Wheel Chocks – Are You Using Yours Correctly?


Wheel chocks with guidelines on how to use them molded right on the chocks are excellent when you have a new crew on board and you want to follow OSHA guidelines for road safety. Since these devices are often used with utility and telephone fleets, they might be right for you. A wheel chock is basically a heavy duty ninety degree triangular shape with grippers on the bottom and the hypotenuse (the longest side on the triangle). The chock is not an actual triangle, for there is an inward curve on that longest side to fit to the tire more snugly.

Using Wheel Chocks

Utility fleets need to use wheel chocks to protect their trucks from accidentally rolling down a hill because of truck malfunction or possibly the driver forgetting to set the brake or put the truck into park. These things should not happen, of course, yet when wheel chocks are used, it can’t. OSHA guidelines even specify that a truck should always have a parking brake in place even before the chocks are in place.

The beautiful thing is that chocks are usually lightweight, made of urethane, and can be tied together with a rope, wire or chain for easier placement and removal. Some of the heavier chocks are made of recycled rubber, and what you order will depend on your preferred material. Either way, both substances are resistant to oils, chemicals and are weather resistant, and can be used from either side of the tire. The pressure of the tire pressing against the chock, along with the incline, make it balanced and can hold the vehicle in place if the brake is forgotten.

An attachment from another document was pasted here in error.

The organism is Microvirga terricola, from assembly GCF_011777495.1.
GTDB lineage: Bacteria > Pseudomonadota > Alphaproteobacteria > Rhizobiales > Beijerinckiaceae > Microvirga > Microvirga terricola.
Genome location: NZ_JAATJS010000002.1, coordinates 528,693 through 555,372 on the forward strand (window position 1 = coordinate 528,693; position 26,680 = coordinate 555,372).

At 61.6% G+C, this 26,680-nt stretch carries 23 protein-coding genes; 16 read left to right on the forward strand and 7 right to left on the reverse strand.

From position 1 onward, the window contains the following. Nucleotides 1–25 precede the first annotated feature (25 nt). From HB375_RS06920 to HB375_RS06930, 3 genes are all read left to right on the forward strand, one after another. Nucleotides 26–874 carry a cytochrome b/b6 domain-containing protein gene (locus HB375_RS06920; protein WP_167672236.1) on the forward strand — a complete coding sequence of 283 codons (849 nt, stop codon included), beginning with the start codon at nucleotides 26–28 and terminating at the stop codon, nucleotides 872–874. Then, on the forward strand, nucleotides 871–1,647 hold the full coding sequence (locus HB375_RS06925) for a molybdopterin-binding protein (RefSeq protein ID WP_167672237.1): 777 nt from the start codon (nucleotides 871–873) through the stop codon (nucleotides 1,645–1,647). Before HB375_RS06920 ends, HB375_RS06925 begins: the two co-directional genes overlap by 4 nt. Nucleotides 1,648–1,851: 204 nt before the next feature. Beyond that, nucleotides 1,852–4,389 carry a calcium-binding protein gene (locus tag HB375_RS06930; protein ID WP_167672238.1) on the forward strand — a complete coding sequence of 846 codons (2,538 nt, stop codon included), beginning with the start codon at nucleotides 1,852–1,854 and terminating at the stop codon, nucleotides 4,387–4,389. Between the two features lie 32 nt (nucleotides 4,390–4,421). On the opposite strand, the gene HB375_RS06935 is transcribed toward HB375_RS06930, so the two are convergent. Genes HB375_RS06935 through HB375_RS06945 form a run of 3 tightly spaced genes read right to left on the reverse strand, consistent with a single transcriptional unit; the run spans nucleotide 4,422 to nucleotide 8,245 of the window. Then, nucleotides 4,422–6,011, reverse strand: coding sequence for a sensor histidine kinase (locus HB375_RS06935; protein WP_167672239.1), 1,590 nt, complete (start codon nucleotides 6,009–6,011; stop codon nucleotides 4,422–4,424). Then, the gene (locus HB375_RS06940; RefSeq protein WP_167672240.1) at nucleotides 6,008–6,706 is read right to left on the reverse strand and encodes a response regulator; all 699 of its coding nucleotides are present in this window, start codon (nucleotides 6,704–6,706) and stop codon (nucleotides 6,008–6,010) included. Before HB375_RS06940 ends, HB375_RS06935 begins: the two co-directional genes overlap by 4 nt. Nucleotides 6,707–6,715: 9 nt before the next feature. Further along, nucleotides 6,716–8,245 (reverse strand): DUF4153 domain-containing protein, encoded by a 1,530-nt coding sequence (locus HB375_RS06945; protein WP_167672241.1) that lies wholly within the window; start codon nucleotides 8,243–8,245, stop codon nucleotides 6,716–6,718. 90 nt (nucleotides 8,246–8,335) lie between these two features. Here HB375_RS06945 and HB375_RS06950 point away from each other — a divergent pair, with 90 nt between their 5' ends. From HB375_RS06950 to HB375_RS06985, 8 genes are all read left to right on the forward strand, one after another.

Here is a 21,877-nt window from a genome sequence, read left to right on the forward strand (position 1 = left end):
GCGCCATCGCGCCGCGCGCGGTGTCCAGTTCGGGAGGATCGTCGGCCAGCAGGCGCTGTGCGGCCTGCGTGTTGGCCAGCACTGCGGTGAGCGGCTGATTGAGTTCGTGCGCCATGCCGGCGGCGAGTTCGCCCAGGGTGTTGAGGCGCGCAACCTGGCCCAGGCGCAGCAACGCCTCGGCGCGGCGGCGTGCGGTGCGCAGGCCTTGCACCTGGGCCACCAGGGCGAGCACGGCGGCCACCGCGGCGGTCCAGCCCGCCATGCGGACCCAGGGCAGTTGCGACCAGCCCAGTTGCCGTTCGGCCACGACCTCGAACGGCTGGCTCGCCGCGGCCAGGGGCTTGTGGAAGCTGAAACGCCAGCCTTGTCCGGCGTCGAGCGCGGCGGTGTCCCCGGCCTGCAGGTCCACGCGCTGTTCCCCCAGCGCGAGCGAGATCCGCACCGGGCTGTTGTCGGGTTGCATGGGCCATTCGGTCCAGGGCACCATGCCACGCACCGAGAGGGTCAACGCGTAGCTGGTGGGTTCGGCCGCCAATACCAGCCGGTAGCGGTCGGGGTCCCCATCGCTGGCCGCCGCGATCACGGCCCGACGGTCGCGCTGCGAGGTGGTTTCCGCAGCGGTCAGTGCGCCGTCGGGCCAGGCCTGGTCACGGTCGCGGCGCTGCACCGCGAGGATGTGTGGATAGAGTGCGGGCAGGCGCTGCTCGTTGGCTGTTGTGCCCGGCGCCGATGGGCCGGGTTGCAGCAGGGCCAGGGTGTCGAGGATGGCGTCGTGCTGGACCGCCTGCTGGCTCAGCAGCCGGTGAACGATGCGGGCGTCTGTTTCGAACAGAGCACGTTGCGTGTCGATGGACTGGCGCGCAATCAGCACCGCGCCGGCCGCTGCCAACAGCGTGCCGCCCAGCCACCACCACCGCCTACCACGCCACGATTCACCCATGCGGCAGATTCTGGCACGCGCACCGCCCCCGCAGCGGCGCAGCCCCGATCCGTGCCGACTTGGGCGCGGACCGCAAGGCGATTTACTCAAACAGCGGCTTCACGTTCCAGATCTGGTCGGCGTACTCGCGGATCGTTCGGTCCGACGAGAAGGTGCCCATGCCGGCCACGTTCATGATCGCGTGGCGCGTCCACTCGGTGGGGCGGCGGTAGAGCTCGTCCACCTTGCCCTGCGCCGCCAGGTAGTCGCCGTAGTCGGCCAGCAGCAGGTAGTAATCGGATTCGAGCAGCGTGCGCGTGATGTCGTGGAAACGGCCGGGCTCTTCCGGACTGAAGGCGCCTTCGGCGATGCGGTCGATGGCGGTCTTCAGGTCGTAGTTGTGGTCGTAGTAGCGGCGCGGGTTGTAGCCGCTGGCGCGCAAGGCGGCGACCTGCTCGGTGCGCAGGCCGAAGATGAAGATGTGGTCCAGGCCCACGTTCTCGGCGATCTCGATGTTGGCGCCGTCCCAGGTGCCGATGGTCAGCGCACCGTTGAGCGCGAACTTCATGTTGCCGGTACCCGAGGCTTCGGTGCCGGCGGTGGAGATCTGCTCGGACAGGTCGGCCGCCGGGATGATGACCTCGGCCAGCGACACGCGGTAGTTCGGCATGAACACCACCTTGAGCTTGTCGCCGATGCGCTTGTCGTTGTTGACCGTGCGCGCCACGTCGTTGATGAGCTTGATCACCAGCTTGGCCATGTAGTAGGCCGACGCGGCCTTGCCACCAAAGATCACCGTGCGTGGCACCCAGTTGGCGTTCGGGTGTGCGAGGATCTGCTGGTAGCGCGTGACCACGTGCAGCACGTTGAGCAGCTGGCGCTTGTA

Roadblock Chocks come in both rubber and urethane and won’t damage the road or the tire. While the rubber chocks are black, the urethane ones are bright safety orange for visibility to both the driver and the passers-by to alert them that a service vehicle is working at that location.

Wheel Chock Warnings

With all chocks come warnings. The chocks must be appropriate for the vehicle for which they are being used. They can come in all sizes and heights for different tire sizes. You probably don’t need the monster version that accommodates 400 tons of weight and has to be transported with a cart, but if you’re in the mining or construction industry, that’s what you’ll need. Other warnings are that they should not be placed next to the wheels until the parking brakes are engaged and tested. The chocks should fit snuggly against the tire and road in pairs and in the direction of the grade.

The final warnings should be followed when leaving – don’t forget the chocks and don’t drive over them, for they may damage the truck or the chocks.


Source by Kari Carson

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